Hepatitis C, a condition that leads to inflammation of the liver is common among intravenous drug users. There are nearly 70-80 % of abusers are suffering from the disease in the United States.
This high association has generated interest in determining the effects of drug abuse, specifically opiates, on progression of the disease. The discovery of such an association would impact treatment of both HCV infection and drug abuse. It has now been established from a recent study that morphine withdrawal complicates the Hepatitis C infection by suppressing IFN-alpha-mediated immunity and enhancing virus replication.
It has previously been shown using cell culture techniques that morphine enhances virus replication and inhibits IFN-alpha (a natural anti-viral factor produced by immune, as well as host cells, and the only one approved in recombinant form for treating HCV infection).
The researchers examined the effects of morphine withdrawal (MW) on HCV-infected cultured liver cells by exposing cells to the drug for four days followed by its removal. They also assessed the effects of using naloxone.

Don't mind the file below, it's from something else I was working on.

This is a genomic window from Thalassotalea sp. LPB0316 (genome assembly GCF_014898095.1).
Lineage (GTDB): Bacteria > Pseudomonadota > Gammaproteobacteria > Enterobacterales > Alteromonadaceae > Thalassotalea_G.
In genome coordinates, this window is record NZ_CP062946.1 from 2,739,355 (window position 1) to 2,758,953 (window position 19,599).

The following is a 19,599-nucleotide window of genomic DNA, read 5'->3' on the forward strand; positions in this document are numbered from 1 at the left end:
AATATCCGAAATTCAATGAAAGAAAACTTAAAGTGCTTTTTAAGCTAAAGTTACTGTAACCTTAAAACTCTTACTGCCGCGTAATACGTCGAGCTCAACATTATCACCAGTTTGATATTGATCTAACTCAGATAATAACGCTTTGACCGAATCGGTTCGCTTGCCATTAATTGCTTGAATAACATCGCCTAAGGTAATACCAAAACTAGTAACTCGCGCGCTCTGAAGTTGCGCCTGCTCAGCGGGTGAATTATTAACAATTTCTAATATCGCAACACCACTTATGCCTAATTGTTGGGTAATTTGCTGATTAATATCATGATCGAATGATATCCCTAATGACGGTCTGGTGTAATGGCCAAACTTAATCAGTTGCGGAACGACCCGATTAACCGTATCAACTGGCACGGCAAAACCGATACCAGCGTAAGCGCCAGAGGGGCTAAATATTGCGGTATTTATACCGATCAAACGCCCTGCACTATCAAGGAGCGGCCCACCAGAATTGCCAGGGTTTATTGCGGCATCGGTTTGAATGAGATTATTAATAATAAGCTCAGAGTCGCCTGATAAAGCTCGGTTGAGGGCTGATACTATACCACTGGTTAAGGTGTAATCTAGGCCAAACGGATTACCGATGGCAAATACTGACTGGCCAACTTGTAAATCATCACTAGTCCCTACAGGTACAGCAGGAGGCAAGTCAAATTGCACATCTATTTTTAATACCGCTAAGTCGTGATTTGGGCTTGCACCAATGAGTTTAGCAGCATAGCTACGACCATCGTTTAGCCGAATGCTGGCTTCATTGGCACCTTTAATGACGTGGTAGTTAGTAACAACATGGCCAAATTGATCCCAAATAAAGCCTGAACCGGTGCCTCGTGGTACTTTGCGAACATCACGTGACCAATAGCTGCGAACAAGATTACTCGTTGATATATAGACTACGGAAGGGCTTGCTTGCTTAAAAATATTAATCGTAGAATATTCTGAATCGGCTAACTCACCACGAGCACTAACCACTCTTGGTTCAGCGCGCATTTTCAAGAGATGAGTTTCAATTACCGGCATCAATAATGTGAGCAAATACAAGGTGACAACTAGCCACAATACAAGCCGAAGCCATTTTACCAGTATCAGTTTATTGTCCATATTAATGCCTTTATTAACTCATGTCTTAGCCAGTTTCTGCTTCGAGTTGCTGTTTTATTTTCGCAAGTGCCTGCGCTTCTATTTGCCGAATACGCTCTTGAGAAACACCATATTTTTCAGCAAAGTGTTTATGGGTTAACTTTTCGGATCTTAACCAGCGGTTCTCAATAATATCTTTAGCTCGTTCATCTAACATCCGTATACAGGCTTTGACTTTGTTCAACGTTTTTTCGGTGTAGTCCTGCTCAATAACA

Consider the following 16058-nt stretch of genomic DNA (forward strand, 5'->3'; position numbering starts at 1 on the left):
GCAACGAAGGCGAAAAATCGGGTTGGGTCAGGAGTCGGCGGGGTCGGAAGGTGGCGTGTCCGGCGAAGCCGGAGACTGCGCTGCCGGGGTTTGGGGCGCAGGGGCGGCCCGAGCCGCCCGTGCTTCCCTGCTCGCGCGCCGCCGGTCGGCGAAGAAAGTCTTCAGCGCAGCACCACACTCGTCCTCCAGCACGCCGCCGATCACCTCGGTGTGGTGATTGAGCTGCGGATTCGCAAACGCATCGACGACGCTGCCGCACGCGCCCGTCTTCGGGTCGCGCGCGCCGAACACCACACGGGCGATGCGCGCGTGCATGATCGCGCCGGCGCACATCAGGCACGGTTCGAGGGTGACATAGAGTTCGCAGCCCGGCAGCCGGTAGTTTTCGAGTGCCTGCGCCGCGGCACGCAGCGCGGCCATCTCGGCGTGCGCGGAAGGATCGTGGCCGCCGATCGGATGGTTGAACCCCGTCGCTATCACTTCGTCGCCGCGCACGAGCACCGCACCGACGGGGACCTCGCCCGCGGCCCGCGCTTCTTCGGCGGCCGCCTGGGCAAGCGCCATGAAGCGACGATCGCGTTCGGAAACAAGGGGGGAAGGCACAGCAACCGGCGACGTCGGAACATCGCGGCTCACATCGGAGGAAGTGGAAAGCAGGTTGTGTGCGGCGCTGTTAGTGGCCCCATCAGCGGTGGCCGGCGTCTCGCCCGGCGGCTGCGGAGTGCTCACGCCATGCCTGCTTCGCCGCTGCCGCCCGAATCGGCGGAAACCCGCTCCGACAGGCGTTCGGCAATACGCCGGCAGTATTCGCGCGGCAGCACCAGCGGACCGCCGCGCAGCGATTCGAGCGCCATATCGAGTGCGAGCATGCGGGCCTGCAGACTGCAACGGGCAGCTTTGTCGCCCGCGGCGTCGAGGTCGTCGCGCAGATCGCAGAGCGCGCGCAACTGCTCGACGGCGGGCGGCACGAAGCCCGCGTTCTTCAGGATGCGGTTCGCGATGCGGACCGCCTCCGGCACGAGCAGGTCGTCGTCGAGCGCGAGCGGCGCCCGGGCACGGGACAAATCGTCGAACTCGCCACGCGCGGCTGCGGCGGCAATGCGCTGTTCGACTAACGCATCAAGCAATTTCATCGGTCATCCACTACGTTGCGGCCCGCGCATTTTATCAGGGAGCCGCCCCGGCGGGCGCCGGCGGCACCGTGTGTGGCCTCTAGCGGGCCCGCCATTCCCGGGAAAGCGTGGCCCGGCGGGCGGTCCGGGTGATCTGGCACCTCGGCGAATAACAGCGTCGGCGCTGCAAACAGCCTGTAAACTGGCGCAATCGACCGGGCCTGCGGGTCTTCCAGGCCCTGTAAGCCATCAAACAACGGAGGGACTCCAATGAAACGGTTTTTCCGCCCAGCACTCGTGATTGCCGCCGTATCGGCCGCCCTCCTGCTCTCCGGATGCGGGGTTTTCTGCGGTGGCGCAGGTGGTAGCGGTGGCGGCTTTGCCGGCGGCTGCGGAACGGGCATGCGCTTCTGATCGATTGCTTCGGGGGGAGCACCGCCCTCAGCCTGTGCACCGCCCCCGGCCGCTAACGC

To measure HCV replication, they used a virus-like "replicon" that mimics the events that occur in liver cells. Although the replicon does not produce the infectious virus, the HCV replicon system represents the best available system for examining the impact of opiates on HCV at the time of the study.
It was found that there was an increase in the number of HCV replicon in both the withdrawal scenario. Furthermore, there was an inhibition of the IFN-alpha expression in liver cells in the presence or absence of HCV replicon in both the cases.
Since IFN-alpha is a critical self-defense mechanism utilized by liver cells to fight off viral infection, including HIV, this study suggests that morphine withdrawal weakens host cell immunity and provides a favorable environment for HCV growth in the liver. The study also throws light on explaining why so many HCV-infected patients fail to respond to IFN-alpha treatment.
These results suggest that opioid abusers experiencing periods of drug abuse, followed by periods of withdrawal (due to lack of supplies) may lead to immunocompromised liver. The study also underscores the necessity of future clinical and epidemiological studies to define the role of opiate abuse in promoting HCV disease. These findings further support the need for methadone maintenance treatment as an additional benefit for opioid abusers.